The art world has very few examples of transparency about transactions and dealings. With many items being bought by private collectors, it is almost impossible to know the buyer of a certain work especially if this transaction happened in a gallery. The primary source for all art information comes from the auction houses that publish every sale with price as well as information concerning the work. Other than the auction house, the second place to look for market valuators as well as current popular taste, one should focus on the art fair. It is hard to know the value of contemporary art because there is no history. How would one be able to say with confidence that something will last forever when there is hardly any proof? One way to balance this uncertainty of the contemporary market is to visit fairs and see what galleries are displaying, what people are buying, and sometimes most importantly, what people are not buying.
This past weekend saw the start to New York’s unofficial “Art Week”. Running from March 4th – 6th, The Armory Show, put on by the Art Dealers Association of America (ADAA), has wrapped up its 23rd year. 31 countries were represented in the 274 contemporary and modern galleries that took part in this event.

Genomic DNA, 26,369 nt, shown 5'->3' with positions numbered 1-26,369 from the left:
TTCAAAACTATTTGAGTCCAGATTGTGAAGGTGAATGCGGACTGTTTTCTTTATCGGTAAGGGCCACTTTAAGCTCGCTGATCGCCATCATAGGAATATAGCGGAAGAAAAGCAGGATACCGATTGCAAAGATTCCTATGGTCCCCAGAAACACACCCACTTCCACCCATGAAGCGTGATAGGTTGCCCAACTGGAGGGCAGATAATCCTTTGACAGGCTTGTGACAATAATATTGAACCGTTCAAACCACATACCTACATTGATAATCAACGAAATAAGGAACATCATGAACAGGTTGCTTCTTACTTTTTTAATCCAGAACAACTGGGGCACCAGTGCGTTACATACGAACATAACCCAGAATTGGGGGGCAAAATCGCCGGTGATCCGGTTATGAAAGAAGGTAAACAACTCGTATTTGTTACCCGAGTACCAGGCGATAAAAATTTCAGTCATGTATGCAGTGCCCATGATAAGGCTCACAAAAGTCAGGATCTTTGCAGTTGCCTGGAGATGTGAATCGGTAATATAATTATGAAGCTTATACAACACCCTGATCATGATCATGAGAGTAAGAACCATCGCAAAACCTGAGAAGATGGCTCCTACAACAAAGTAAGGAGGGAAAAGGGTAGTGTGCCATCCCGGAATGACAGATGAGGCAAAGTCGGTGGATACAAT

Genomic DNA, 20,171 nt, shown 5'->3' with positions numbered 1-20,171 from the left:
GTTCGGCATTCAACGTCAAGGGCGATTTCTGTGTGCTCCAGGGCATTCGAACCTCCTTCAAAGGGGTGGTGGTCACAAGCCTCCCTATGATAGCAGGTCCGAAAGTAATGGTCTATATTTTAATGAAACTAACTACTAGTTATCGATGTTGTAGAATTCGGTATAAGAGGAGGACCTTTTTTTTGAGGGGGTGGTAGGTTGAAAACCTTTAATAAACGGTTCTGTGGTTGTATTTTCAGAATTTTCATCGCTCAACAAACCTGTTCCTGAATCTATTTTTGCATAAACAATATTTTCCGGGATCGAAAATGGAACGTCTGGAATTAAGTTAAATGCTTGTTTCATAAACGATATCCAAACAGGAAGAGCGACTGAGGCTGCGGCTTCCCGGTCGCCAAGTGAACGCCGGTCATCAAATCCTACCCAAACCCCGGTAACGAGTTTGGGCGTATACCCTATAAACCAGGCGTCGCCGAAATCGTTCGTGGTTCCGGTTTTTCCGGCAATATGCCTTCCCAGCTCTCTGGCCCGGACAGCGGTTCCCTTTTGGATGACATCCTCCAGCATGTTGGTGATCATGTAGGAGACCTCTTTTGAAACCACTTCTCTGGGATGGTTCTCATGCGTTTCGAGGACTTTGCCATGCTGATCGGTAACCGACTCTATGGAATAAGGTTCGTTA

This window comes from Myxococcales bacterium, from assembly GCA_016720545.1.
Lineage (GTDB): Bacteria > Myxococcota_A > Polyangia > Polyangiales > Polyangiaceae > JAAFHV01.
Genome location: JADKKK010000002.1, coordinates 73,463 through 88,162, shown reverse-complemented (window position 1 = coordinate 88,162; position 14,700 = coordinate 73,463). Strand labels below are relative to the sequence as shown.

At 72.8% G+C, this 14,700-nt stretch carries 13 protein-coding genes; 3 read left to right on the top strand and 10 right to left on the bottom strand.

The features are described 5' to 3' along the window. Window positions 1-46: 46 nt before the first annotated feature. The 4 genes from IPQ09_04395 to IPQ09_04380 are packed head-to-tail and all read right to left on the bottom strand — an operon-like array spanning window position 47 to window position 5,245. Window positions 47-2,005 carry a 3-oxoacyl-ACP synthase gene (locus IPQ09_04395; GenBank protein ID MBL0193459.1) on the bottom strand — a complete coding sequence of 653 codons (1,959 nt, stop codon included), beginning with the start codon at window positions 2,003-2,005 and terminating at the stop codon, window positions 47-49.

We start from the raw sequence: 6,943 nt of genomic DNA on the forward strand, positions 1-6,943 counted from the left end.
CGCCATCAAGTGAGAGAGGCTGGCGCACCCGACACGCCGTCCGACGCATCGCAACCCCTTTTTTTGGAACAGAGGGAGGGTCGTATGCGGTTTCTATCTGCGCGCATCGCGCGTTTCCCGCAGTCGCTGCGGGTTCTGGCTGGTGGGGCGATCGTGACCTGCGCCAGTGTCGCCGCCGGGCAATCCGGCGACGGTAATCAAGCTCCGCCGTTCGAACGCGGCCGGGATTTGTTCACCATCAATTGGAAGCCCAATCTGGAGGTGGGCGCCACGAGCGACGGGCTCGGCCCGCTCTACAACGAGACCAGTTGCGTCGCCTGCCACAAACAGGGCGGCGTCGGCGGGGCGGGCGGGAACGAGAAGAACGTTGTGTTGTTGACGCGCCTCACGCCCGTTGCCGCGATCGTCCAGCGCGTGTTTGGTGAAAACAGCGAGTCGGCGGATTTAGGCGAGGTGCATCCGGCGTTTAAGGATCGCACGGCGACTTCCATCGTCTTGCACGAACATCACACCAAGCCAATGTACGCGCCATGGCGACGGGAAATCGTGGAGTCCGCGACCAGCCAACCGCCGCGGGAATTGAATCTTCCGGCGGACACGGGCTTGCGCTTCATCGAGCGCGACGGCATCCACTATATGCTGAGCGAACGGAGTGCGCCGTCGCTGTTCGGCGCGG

As a valuator, the Armory Fair can be studied to look at what the top galleries in the world are selling as their finest pieces as well as comparable prices. For a collector,the art fair scene is a great help! For if a prominent gallery is showing the same artist a collector picked up in the last few years it is a good sign that this artist is gaining popularity as well as status in the art world. This could then hopefully lead to the increased value of the piece that is already with the private collector.
This year prices seem to be lower than years past, most likely an answer to the economic crisis. These slightly lower prices helped attract collectors back into the market. Many galleries were presenting booths that were already half sold at the close of the first day. Many gallerists talked about the lower prices being a way of staying attractive to collectors.
What do you think? Are art fairs as important to the art world as auctions and private galleries?